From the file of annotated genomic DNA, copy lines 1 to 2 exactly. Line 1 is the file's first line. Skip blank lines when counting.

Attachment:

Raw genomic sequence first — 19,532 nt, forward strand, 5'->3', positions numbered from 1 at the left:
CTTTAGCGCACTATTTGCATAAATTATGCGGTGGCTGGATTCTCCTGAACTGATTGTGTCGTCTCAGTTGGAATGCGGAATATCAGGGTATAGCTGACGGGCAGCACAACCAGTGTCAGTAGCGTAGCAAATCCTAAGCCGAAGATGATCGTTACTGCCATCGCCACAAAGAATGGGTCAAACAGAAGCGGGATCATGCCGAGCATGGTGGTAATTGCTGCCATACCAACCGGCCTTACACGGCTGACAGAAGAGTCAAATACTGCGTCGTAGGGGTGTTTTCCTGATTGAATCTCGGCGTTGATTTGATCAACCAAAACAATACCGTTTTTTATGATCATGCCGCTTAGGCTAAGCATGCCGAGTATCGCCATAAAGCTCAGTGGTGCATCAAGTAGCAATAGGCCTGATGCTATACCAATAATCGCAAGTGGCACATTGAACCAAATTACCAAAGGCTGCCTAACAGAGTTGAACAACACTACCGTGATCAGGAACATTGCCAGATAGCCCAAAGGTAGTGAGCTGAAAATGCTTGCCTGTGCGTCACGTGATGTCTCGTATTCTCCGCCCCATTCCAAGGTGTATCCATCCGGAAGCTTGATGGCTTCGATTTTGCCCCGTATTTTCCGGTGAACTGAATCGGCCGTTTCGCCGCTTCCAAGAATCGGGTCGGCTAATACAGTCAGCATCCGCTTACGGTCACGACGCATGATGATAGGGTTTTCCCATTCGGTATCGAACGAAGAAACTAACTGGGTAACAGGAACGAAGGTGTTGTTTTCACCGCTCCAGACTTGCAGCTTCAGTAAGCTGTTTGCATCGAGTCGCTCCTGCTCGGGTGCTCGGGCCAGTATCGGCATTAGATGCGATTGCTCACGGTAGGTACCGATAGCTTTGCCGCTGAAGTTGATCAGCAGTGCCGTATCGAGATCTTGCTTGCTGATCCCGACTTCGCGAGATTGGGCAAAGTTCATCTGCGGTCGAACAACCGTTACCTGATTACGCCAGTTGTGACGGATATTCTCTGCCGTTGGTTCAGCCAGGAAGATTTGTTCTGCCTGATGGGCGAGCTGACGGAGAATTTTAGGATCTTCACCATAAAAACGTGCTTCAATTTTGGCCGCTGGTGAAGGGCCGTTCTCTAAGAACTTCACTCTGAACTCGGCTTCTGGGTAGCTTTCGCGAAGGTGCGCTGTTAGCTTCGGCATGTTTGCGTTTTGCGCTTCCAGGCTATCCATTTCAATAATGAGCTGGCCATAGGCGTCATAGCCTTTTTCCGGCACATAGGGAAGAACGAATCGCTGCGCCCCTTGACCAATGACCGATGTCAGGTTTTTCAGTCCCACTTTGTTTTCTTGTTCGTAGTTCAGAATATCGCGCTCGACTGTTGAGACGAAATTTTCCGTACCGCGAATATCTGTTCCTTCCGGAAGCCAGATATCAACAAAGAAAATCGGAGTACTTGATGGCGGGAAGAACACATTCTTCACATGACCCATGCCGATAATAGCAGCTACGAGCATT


Raw genomic sequence first — 19,532 nt, forward strand, 5'->3', positions numbered from 1 at the left:
CTTTAGCGCACTATTTGCATAAATTATGCGGTGGCTGGATTCTCCTGAACTGATTGTGTCGTCTCAGTTGGAATGCGGAATATCAGGGTATAGCTGACGGGCAGCACAACCAGTGTCAGTAGCGTAGCAAATCCTAAGCCGAAGATGATCGTTACTGCCATCGCCACAAAGAATGGGTCAAACAGAAGCGGGATCATGCCGAGCATGGTGGTAATTGCTGCCATACCAACCGGCCTTACACGGCTGACAGAAGAGTCAAATACTGCGTCGTAGGGGTGTTTTCCTGATTGAATCTCGGCGTTGATTTGATCAACCAAAACAATACCGTTTTTTATGATCATGCCGCTTAGGCTAAGCATGCCGAGTATCGCCATAAAGCTCAGTGGTGCATCAAGTAGCAATAGGCCTGATGCTATACCAATAATCGCAAGTGGCACATTGAACCAAATTACCAAAGGCTGCCTAACAGAGTTGAACAACACTACCGTGATCAGGAACATTGCCAGATAGCCCAAAGGTAGTGAGCTGAAAATGCTTGCCTGTGCGTCACGTGATGTCTCGTATTCTCCGCCCCATTCCAAGGTGTATCCATCCGGAAGCTTGATGGCTTCGATTTTGCCCCGTATTTTCCGGTGAACTGAATCGGCCGTTTCGCCGCTTCCAAGAATCGGGTCGGCTAATACAGTCAGCATCCGCTTACGGTCACGACGCATGATGATAGGGTTTTCCCATTCGGTATCGAACGAAGAAACTAACTGGGTAACAGGAACGAAGGTGTTGTTTTCACCGCTCCAGACTTGCAGCTTCAGTAAGCTGTTTGCATCGAGTCGCTCCTGCTCGGGTGCTCGGGCCAGTATCGGCATTAGATGCGATTGCTCACGGTAGGTACCGATAGCTTTGCCGCTGAAGTTGATCAGCAGTGCCGTATCGAGATCTTGCTTGCTGATCCCGACTTCGCGAGATTGGGCAAAGTTCATCTGCGGTCGAACAACCGTTACCTGATTACGCCAGTTGTGACGGATATTCTCTGCCGTTGGTTCAGCCAGGAAGATTTGTTCTGCCTGATGGGCGAGCTGACGGAGAATTTTAGGATCTTCACCATAAAAACGTGCTTCAATTTTGGCCGCTGGTGAAGGGCCGTTCTCTAAGAACTTCACTCTGAACTCGGCTTCTGGGTAGCTTTCGCGAAGGTGCGCTGTTAGCTTCGGCATGTTTGCGTTTTGCGCTTCCAGGCTATCCATTTCAATAATGAGCTGGCCATAGGCGTCATAGCCTTTTTCCGGCACATAGGGAAGAACGAATCGCTGCGCCCCTTGACCAATGACCGATGTCAGGTTTTTCAGTCCCACTTTGTTTTCTTGTTCGTAGTTCAGAATATCGCGCTCGACTGTTGAGACGAAATTTTCCGTACCGCGAATATCTGTTCCTTCCGGAAGCCAGATATCAACAAAGAAAATCGGAGTACTTGATGGCGGGAAGAACACATTCTTCACATGACCCATGCCGATAATAGCAGCTACGAGCATT